As a Kings fan, watching veteran forwards Anze Kopitar, Justin Williams, Mike Richards, Jeff Carter and Dustin Brown buzz around the net engenders confidence in both the present and future of the franchise, especially considering that only Williams is on the wrong side of 30. Kopitar, Richards, Carter and Brown are signed forever, as are franchise defenseman Drew Doughty and franchise goalie Jonathan Quick. With all the proven talent, you pretty much just need savvy, physical placeholders to eat the rest of the minutes and kill penalties and you’re in good shape — right?
Wrong. Depth is critical in today’s NHL, as is the potential of younger players to follow the natural order of things and eventually supplant the veterans as they decline or move on to other teams. Some franchises like Detroit, Boston and Chicago have been able to successfully navigate the balance between winning today while developing young potential for the future. Others such as Ottawa, Tampa Bay and Minnesota have bounced around a bit more in recent years while trying to fit the pieces of the jigsaw puzzle together consistently.
It’s a short five years into the most successful era of Kings’ hockey in franchise history, but General Manager Dean Lombardi has restocked the cupboards so well that not only are the front liners still young, but so are most of the lower line players as well, some with the potential to ascend through the ranks over the next few years. Even with all the veterans, Los Angeles remains the tenth-youngest team in the league.
With that said, the Kings could certainly use a third line that can control the puck, play with discipline, and put the puck in the net upon occasion, with the potential to develop into top-sixers over time. Enter Linden Vey, Tanner Pearson and Matt Frattin.
With the recent lower body injury to Jeff Carter, both Tyler Toffoli and Linden Vey were called up from Manchester, the Kings’ AHL affiliate. Toffoli has had tremendous early success, with four goals and four assists in eight games skating primarily on the second line. Pearson, who played with Toffoli and Linden Vey on Manchester’s “White Line”, is a two-way forward selected #96 overall in the 2009 entry draft. According to former Assistant General Manager Ron Hextall (now with the Flyers), he has all the tools to succeed in the NHL. “Linden is an extremely skilled player,” said Hextall. “He’s got a lot of gifts, his hands and his vision and he’s got the ‘turn up play’ to the late guy. He really understands how to play the game.”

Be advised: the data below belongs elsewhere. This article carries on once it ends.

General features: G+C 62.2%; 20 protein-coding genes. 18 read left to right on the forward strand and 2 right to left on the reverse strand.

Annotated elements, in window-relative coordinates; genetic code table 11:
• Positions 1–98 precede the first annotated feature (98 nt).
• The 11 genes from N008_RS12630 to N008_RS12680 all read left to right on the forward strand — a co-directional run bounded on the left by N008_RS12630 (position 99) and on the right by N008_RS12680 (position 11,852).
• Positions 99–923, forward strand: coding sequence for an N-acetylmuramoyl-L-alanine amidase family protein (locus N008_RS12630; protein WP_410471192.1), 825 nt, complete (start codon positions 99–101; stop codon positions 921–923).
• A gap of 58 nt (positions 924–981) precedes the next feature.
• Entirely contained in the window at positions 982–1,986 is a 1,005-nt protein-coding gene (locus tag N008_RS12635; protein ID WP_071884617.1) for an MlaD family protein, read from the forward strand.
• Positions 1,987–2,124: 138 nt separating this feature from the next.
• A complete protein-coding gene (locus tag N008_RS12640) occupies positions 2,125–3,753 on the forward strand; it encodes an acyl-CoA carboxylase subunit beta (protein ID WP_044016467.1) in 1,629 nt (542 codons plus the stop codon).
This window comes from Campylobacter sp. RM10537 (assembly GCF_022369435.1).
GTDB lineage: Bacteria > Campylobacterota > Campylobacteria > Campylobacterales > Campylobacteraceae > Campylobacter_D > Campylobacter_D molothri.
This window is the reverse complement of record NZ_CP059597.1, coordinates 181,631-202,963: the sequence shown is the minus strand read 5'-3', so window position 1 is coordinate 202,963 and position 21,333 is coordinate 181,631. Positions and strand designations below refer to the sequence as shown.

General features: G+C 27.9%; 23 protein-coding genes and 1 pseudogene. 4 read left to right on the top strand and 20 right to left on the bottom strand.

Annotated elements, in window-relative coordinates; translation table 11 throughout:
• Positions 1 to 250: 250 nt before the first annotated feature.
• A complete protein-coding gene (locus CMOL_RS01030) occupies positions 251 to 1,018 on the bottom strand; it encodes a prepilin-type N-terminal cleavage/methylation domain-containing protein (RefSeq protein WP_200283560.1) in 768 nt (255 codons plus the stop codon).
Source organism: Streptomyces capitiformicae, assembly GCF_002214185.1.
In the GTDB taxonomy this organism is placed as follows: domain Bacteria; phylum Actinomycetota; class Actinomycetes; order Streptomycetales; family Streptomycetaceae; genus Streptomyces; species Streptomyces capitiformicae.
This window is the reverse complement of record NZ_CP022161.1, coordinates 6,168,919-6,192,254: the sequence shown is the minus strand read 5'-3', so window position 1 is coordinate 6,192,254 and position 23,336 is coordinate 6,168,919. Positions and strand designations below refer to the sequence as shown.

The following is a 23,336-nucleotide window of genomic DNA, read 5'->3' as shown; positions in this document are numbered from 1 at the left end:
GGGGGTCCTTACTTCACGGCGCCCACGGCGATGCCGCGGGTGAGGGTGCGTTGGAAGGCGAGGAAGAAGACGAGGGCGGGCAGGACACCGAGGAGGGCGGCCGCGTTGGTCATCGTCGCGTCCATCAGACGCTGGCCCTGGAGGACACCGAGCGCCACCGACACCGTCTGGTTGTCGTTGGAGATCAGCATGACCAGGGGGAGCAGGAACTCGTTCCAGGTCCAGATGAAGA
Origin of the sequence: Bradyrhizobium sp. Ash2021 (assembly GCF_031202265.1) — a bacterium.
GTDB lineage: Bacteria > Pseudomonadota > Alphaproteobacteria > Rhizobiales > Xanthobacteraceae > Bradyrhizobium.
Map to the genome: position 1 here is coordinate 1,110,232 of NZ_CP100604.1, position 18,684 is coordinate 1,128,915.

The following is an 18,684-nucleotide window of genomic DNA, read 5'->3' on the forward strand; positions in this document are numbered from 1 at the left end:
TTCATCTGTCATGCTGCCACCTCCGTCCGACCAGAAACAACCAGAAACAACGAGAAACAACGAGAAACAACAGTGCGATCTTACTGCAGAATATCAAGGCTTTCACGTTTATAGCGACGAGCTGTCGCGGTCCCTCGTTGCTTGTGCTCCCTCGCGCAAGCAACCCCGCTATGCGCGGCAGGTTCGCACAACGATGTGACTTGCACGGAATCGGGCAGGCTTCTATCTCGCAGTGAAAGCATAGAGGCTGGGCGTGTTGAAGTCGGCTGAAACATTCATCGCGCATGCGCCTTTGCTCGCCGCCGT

In his first five games, Vey averaged 14:03 of ice time and dished out three assists. He’s not looked to shoot the puck whatsoever, generating just one shot on net, but with 41 goals over two full AHL seasons, that part of his game will come over time.
With respect to top-six potential, check out his sick deke move that set up Jordan Nolan’s goal against the Canucks:
Another denizen of the aforementioned “White Line”, Pearson was recalled November 13th due to a head injury to winger Kyle Clifford. He was picked by Los Angeles in the first round (30th overall) of the 2012 entry draft, chosen in large part due to his combination of good size (6’0″, 205 pounds) and a sniper’s scoring touch. “He’s a goal scorer,” said Los Angeles Assistant General Manager Rob Blake. “One of those guys that when there might not be a lot going on in the game, and all of a sudden he gets the puck for a split second and it ends up in the net.” Manchester Monarchs’ head coach Mark Morris had a similar viewpoint, summing up his thoughts by saying, “I think that Tanner is extremely bright, he’s a kid that I think is going to have a long career in this game. He has a ton of potential.”
Pearson averaged just nine minutes of ice time in his first three games, but made the most of it with his first NHL goal in a 3-2 win over the New York Islanders. He has also blocked four shots, one more than stalwart power forward Dustin Brown has in 21 games.
Watch Pearson’s quick wrister trickle past Islanders goaltender Kevin Poulin and into the net, tying the game in a furious third-period comeback by L.A.:
In some respects, Frattin may be the most intriguing of the three forwards, if for no other reason than the Kings traded former first-round selection Jonathan Bernier for a package that included the 25-year old forward. Frattin has shown flashes of potential in his first few NHL seasons, scoring seven goals and thirteen points in 25 games last season for the Maple Leafs. However, he has struggled both offensively and defensively this year, with just four points in 20 games and a team-worst +/- of -7. “I’ve got to shoot more and get more offensive opportunities,” Frattin said. “I’ve got to keep playing fast and physical and be more consistent. I feel like I can put the puck in the back of the net if I start shooting.”
Although his minutes and line slotting have varied this season, Frattin has the potential to develop into an offense-oriented NHL power forward, a rare commodity in the game. As it stands, he has added physicality to the Kings’ lineup with 42 hits, third best amongst the forwards this year.
Speaking of hits, watch Frattin level Buffalo Sabres forward Cody McCormick and then hold his own against the 6’8″ behemoth Tyler Myers in the ensuing fight:
Turning potential into reality
With respect to the young players getting their first real taste of the NHL, Toffoli seems furthest ahead in terms of both potential and development, having become a fixture on the team’s second line. But don’t overlook Linden Vey, Tanner Pearson or even the slow-starting Matt Frattin. With the ice time they now receive and the on-ice lessons they are learning while playing important roles for a Stanley Cup contender, the future never looked brighter in Los Angeles.